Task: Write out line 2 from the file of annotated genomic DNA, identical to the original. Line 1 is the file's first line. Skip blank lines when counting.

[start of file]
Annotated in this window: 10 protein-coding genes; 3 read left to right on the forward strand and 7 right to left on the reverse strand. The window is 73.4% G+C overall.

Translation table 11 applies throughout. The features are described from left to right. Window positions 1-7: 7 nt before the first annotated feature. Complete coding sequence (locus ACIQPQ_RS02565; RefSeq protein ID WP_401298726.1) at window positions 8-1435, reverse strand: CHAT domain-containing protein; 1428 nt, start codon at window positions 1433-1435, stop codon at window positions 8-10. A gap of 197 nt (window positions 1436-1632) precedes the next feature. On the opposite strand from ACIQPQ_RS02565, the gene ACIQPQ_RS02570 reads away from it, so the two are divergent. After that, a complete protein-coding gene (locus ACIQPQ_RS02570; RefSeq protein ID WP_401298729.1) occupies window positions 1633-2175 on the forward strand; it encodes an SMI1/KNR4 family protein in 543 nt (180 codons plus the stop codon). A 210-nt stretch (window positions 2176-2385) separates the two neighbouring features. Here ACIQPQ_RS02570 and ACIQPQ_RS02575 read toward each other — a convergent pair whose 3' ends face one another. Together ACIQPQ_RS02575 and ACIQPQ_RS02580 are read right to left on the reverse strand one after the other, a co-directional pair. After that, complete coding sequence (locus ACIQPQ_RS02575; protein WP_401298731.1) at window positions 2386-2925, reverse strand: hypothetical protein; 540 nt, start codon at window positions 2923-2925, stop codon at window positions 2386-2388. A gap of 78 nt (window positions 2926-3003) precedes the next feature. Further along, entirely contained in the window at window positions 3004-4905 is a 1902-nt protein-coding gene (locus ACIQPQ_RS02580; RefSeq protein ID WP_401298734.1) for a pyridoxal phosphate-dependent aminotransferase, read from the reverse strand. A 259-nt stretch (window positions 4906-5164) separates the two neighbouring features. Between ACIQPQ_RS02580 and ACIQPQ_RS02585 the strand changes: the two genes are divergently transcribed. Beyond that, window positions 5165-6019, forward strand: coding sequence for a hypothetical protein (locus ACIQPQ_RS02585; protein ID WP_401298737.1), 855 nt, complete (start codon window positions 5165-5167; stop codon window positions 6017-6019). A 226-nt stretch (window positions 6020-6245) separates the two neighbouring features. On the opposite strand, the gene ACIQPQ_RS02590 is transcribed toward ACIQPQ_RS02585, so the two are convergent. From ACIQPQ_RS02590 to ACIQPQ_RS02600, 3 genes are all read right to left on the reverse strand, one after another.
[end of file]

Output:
Translation table 11 applies throughout. The features are described from left to right. Window positions 1-7: 7 nt before the first annotated feature. Complete coding sequence (locus ACIQPQ_RS02565; RefSeq protein ID WP_401298726.1) at window positions 8-1435, reverse strand: CHAT domain-containing protein; 1428 nt, start codon at window positions 1433-1435, stop codon at window positions 8-10. A gap of 197 nt (window positions 1436-1632) precedes the next feature. On the opposite strand from ACIQPQ_RS02565, the gene ACIQPQ_RS02570 reads away from it, so the two are divergent. After that, a complete protein-coding gene (locus ACIQPQ_RS02570; RefSeq protein ID WP_401298729.1) occupies window positions 1633-2175 on the forward strand; it encodes an SMI1/KNR4 family protein in 543 nt (180 codons plus the stop codon). A 210-nt stretch (window positions 2176-2385) separates the two neighbouring features. Here ACIQPQ_RS02570 and ACIQPQ_RS02575 read toward each other — a convergent pair whose 3' ends face one another. Together ACIQPQ_RS02575 and ACIQPQ_RS02580 are read right to left on the reverse strand one after the other, a co-directional pair. After that, complete coding sequence (locus ACIQPQ_RS02575; protein WP_401298731.1) at window positions 2386-2925, reverse strand: hypothetical protein; 540 nt, start codon at window positions 2923-2925, stop codon at window positions 2386-2388. A gap of 78 nt (window positions 2926-3003) precedes the next feature. Further along, entirely contained in the window at window positions 3004-4905 is a 1902-nt protein-coding gene (locus ACIQPQ_RS02580; RefSeq protein ID WP_401298734.1) for a pyridoxal phosphate-dependent aminotransferase, read from the reverse strand. A 259-nt stretch (window positions 4906-5164) separates the two neighbouring features. Between ACIQPQ_RS02580 and ACIQPQ_RS02585 the strand changes: the two genes are divergently transcribed. Beyond that, window positions 5165-6019, forward strand: coding sequence for a hypothetical protein (locus ACIQPQ_RS02585; protein ID WP_401298737.1), 855 nt, complete (start codon window positions 5165-5167; stop codon window positions 6017-6019). A 226-nt stretch (window positions 6020-6245) separates the two neighbouring features. On the opposite strand, the gene ACIQPQ_RS02590 is transcribed toward ACIQPQ_RS02585, so the two are convergent. From ACIQPQ_RS02590 to ACIQPQ_RS02600, 3 genes are all read right to left on the reverse strand, one after another.